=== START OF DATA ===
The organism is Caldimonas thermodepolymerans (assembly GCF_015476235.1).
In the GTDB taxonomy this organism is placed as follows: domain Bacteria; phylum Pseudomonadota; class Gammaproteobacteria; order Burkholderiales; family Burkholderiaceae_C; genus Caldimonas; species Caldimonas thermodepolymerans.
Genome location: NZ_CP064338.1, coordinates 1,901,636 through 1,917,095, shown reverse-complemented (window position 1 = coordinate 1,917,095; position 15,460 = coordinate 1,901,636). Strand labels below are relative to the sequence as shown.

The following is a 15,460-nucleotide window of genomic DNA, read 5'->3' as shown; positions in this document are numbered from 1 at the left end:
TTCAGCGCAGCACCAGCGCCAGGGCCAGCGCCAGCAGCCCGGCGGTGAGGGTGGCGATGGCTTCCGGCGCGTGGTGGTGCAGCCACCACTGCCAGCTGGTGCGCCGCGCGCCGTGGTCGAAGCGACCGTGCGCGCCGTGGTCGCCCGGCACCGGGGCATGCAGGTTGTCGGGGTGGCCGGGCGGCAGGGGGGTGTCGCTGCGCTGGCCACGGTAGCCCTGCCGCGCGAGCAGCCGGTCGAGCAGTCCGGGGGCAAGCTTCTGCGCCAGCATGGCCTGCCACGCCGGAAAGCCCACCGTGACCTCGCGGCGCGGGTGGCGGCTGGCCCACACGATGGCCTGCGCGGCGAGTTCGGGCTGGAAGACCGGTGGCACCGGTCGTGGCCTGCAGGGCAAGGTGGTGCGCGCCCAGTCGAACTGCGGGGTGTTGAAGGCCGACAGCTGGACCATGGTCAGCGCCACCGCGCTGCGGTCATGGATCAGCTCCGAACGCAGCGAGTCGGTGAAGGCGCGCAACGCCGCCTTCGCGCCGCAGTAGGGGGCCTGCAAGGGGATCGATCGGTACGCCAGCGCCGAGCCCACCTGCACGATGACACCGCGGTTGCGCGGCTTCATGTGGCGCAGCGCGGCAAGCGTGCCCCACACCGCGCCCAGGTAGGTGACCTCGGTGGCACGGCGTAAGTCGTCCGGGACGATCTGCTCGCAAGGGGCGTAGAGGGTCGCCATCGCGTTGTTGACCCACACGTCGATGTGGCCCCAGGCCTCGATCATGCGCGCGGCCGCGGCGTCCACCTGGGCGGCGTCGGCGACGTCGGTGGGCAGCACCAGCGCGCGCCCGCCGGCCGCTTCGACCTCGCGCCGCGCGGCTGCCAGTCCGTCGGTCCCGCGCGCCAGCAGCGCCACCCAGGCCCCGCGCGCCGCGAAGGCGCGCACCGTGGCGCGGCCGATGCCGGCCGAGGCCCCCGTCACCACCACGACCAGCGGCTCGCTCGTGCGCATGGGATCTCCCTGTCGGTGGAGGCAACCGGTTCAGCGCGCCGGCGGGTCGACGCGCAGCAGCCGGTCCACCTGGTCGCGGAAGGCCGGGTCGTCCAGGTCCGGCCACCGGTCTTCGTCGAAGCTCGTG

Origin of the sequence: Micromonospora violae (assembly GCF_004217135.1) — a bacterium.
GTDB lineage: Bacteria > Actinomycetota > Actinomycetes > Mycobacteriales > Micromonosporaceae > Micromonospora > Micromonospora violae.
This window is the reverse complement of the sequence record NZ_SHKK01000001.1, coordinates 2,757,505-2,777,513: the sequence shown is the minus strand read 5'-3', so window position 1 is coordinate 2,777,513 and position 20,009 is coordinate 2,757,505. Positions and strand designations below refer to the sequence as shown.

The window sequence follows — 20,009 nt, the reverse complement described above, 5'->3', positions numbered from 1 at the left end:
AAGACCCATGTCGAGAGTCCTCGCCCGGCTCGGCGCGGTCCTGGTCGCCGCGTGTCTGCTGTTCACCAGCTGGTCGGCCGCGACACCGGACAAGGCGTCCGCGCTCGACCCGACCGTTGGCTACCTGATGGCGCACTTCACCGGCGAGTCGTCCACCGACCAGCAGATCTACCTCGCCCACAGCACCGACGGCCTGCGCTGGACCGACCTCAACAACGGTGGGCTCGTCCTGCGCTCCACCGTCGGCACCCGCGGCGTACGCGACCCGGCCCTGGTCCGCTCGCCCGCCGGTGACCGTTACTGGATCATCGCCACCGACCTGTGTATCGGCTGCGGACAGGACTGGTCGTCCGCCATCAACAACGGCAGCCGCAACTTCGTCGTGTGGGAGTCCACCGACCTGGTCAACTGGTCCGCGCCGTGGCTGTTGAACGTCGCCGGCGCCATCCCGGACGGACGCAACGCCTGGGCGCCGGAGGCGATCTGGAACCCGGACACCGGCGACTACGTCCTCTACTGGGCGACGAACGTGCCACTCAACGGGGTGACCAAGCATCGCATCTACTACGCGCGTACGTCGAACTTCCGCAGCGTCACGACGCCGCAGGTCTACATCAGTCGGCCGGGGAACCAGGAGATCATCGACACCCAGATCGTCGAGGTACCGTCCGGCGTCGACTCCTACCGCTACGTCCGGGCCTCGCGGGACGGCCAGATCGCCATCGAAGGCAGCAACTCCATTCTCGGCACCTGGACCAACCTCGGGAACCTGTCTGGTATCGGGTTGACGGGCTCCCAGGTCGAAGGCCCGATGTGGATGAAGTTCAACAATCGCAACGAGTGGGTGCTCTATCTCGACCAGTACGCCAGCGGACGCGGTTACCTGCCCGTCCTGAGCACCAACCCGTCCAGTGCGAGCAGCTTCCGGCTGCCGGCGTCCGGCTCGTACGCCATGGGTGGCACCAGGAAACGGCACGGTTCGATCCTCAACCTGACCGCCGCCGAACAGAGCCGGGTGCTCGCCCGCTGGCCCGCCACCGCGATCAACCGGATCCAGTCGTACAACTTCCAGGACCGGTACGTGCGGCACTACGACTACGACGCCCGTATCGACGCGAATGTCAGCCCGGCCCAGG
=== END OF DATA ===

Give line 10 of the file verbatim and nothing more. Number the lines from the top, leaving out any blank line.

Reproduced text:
AAGACCCATGTCGAGAGTCCTCGCCCGGCTCGGCGCGGTCCTGGTCGCCGCGTGTCTGCTGTTCACCAGCTGGTCGGCCGCGACACCGGACAAGGCGTCCGCGCTCGACCCGACCGTTGGCTACCTGATGGCGCACTTCACCGGCGAGTCGTCCACCGACCAGCAGATCTACCTCGCCCACAGCACCGACGGCCTGCGCTGGACCGACCTCAACAACGGTGGGCTCGTCCTGCGCTCCACCGTCGGCACCCGCGGCGTACGCGACCCGGCCCTGGTCCGCTCGCCCGCCGGTGACCGTTACTGGATCATCGCCACCGACCTGTGTATCGGCTGCGGACAGGACTGGTCGTCCGCCATCAACAACGGCAGCCGCAACTTCGTCGTGTGGGAGTCCACCGACCTGGTCAACTGGTCCGCGCCGTGGCTGTTGAACGTCGCCGGCGCCATCCCGGACGGACGCAACGCCTGGGCGCCGGAGGCGATCTGGAACCCGGACACCGGCGACTACGTCCTCTACTGGGCGACGAACGTGCCACTCAACGGGGTGACCAAGCATCGCATCTACTACGCGCGTACGTCGAACTTCCGCAGCGTCACGACGCCGCAGGTCTACATCAGTCGGCCGGGGAACCAGGAGATCATCGACACCCAGATCGTCGAGGTACCGTCCGGCGTCGACTCCTACCGCTACGTCCGGGCCTCGCGGGACGGCCAGATCGCCATCGAAGGCAGCAACTCCATTCTCGGCACCTGGACCAACCTCGGGAACCTGTCTGGTATCGGGTTGACGGGCTCCCAGGTCGAAGGCCCGATGTGGATGAAGTTCAACAATCGCAACGAGTGGGTGCTCTATCTCGACCAGTACGCCAGCGGACGCGGTTACCTGCCCGTCCTGAGCACCAACCCGTCCAGTGCGAGCAGCTTCCGGCTGCCGGCGTCCGGCTCGTACGCCATGGGTGGCACCAGGAAACGGCACGGTTCGATCCTCAACCTGACCGCCGCCGAACAGAGCCGGGTGCTCGCCCGCTGGCCCGCCACCGCGATCAACCGGATCCAGTCGTACAACTTCCAGGACCGGTACGTGCGGCACTACGACTACGACGCCCGTATCGACGCGAATGTCAGCCCGGCCCAGG